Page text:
We know we're headed for a new era of trillion or possibly even two trillion dollar deficits, but it might happen quicker than anyone realizes.
Federal revenue dropped by nearly 10 percent in February according to the Treasury Department and the federal deficit has blown past $700 billion.
From the Wall Street Journal:
Meanwhile, the budget deficit reached $706 billion, 3.6% of gross domestic product, over the 12 months ended February, compared with $583 billion, or 3.1% of GDP, for the same period one year earlier.
The deficit, or the difference between the amount of money the government spent and what it took in, stood at $391 billion in October through February. That was $40 billion, or 12%, higher compared with the same period a year earlier.
The deficit is expected to widen further this year because of the $1.5 trillion tax cut.
A significant chunk of the GOP's tax cuts, such as the massive cut for pass-through income, hasn't even taken effect yet. Bloomberg reported over the weekend that the IRS isn't even sure who qualifies for those cuts and there's over $400 billion in federal revenue at stake.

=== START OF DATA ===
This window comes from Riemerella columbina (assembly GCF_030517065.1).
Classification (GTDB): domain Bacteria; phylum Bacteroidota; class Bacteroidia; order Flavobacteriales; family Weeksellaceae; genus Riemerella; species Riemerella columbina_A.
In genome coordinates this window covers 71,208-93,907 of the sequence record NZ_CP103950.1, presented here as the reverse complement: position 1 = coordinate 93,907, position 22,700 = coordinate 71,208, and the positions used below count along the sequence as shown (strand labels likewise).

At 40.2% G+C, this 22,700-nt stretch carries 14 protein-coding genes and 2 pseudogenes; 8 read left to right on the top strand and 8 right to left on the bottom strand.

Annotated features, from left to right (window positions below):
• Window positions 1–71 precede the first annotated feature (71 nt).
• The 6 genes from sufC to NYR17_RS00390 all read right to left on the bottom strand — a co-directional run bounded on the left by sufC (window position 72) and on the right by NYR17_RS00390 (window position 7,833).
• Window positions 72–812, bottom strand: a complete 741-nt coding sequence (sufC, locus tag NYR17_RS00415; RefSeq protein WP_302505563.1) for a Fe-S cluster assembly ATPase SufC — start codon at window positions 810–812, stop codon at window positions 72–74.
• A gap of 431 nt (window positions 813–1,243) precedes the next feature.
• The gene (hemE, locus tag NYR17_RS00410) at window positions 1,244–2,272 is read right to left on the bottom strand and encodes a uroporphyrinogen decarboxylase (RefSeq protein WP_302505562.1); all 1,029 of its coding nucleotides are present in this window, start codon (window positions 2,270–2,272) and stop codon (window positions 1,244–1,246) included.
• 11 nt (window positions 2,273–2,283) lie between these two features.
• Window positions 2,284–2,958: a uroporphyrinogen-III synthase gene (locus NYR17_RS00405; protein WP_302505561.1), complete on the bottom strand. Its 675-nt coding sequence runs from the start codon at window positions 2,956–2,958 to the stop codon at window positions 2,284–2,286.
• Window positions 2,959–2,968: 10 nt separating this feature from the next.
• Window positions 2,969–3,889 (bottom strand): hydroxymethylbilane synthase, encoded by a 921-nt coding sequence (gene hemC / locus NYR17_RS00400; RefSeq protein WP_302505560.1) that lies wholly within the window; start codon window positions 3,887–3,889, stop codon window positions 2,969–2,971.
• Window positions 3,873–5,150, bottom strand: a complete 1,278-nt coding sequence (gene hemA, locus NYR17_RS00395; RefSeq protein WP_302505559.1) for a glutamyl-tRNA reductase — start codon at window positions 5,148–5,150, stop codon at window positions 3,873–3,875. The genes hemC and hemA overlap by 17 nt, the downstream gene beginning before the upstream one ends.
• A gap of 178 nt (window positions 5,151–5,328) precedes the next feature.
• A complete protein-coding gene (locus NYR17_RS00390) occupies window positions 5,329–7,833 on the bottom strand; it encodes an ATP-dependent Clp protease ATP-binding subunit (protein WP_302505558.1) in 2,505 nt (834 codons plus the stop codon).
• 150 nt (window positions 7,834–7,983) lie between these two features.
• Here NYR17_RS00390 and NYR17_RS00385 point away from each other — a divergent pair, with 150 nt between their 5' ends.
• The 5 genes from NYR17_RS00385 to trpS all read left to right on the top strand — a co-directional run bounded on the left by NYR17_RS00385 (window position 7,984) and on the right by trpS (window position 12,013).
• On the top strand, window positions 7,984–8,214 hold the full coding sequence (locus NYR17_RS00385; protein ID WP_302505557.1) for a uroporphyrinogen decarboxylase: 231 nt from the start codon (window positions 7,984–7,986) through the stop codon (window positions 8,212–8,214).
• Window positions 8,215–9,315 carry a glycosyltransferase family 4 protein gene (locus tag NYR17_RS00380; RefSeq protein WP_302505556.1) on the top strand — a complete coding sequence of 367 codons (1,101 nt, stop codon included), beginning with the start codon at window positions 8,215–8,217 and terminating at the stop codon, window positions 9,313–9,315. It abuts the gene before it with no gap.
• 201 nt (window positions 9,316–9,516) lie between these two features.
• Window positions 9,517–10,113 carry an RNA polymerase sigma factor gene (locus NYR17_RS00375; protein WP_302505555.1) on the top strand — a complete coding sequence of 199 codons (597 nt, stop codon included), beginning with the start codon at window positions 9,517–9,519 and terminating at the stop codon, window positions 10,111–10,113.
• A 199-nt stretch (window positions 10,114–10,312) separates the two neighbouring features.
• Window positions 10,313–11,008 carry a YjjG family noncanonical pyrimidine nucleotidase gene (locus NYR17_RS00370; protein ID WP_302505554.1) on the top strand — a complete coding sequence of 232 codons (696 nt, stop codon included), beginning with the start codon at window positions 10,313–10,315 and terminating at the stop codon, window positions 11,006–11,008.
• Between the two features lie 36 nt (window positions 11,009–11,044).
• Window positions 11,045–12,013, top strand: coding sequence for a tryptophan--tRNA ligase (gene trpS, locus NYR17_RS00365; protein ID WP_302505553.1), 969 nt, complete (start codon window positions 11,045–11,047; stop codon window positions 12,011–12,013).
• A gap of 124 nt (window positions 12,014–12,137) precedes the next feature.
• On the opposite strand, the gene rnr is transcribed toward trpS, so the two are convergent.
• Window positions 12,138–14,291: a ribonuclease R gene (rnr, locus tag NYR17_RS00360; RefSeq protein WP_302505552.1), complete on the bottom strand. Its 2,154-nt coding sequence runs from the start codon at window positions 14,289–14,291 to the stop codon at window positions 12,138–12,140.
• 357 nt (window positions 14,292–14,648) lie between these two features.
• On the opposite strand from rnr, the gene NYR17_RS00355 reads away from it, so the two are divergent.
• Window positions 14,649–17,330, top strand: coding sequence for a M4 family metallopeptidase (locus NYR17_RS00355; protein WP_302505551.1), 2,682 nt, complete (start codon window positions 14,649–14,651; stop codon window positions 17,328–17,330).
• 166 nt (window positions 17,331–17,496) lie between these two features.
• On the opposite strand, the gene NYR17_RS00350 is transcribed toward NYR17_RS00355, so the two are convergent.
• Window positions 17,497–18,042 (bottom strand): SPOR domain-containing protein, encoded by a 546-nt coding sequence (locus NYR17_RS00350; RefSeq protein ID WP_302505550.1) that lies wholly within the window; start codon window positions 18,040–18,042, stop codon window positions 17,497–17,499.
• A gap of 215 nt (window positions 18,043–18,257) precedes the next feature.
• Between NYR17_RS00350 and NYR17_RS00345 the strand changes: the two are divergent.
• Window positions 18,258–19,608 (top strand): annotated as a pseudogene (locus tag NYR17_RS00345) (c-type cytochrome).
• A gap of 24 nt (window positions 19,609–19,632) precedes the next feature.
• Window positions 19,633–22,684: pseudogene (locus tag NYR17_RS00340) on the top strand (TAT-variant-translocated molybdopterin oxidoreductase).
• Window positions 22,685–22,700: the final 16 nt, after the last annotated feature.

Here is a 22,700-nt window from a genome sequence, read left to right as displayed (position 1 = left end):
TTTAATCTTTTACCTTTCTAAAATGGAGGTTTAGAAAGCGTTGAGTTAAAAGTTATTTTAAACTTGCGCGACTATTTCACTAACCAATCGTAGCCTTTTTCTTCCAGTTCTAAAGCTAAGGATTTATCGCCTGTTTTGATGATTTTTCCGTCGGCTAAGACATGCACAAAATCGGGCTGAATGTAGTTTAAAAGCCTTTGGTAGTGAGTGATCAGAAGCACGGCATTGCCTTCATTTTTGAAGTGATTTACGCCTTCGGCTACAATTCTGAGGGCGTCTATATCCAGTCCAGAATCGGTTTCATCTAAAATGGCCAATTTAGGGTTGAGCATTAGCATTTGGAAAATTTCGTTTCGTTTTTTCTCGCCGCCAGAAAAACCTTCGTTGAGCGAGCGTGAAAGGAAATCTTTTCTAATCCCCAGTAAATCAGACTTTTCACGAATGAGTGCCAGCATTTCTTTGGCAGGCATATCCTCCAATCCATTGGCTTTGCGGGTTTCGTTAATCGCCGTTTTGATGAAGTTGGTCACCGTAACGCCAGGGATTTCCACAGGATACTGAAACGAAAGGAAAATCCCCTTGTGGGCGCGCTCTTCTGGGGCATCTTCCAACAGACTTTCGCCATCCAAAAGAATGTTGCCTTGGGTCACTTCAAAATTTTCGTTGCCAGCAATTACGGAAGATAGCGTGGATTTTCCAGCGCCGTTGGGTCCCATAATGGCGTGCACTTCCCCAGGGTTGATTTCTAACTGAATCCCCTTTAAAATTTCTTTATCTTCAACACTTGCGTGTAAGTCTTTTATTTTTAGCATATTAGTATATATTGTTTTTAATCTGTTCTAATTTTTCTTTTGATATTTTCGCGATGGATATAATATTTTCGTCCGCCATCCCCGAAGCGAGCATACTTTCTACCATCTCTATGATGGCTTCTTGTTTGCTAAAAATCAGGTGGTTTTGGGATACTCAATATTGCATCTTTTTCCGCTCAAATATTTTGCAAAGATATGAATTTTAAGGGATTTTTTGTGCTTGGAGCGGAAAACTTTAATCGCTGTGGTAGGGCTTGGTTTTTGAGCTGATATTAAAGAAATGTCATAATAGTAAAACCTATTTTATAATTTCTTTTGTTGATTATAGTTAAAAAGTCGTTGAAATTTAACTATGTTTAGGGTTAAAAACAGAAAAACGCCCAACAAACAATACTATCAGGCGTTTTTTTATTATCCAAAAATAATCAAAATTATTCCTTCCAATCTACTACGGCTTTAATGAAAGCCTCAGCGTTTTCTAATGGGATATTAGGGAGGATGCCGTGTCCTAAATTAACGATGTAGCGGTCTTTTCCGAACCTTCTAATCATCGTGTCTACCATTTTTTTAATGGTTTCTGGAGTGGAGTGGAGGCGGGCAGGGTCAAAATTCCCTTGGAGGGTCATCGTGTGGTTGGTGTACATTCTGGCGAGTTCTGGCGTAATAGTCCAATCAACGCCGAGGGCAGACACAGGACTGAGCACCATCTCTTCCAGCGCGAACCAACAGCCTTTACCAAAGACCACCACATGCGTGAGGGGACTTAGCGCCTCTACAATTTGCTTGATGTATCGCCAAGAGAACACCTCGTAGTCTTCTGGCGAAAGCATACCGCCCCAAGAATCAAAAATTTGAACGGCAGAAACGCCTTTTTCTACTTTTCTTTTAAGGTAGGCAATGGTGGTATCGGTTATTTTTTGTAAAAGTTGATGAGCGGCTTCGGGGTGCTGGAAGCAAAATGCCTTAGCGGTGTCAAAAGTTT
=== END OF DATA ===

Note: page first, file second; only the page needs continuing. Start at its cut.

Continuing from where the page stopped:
There are significant differences between the trillion dollar deficits seen during the early years of the Obama administration and what we can expect to see after two years of Trump. President Obama inherited a massive deficit, multiple wars, and a recession. The federal government was also forced to spend even more money to dig the economy out of the whole left behind by George W. Bush. But Trump and today's GOP don't have any of those problems. The economy was close to full employment and growing at a healthy rate before they even laid a finger on the tax code.
I don't know who will control Congress next February, but whoever does will have a fiscal time-bomb detonate in their faces. It's imperative that Democrats win as many seats in the House as possible this year because if Republicans are in charge of responding to a trillion dollar deficit, their solution won't involve clawing back the revenue they've pissed away on tax cuts for the super-rich.